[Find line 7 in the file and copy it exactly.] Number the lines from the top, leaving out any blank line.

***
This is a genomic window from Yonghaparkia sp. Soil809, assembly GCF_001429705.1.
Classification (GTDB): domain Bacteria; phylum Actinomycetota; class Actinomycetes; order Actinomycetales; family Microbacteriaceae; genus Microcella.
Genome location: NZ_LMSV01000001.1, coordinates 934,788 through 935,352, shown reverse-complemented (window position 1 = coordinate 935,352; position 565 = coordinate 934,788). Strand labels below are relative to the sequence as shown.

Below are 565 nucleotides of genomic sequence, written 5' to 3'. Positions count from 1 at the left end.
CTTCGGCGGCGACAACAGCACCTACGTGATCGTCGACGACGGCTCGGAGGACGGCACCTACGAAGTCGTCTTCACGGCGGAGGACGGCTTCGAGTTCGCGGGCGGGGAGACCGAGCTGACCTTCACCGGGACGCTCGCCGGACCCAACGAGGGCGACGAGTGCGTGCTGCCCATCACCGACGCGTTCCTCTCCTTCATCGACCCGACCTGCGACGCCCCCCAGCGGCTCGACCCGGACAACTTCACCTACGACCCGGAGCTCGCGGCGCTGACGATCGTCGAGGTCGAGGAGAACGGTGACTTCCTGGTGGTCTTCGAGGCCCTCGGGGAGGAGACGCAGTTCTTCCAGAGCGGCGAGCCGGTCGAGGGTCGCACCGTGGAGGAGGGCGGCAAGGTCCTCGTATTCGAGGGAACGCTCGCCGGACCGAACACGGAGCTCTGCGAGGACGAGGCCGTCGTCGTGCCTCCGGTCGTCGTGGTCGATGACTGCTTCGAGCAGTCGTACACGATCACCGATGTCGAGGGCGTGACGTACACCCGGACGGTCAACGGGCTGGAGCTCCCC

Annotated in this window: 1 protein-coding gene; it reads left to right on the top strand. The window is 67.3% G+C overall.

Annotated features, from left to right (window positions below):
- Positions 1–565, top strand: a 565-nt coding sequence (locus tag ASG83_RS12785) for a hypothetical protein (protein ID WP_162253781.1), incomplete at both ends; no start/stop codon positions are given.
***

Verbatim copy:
Annotated features, from left to right (window positions below):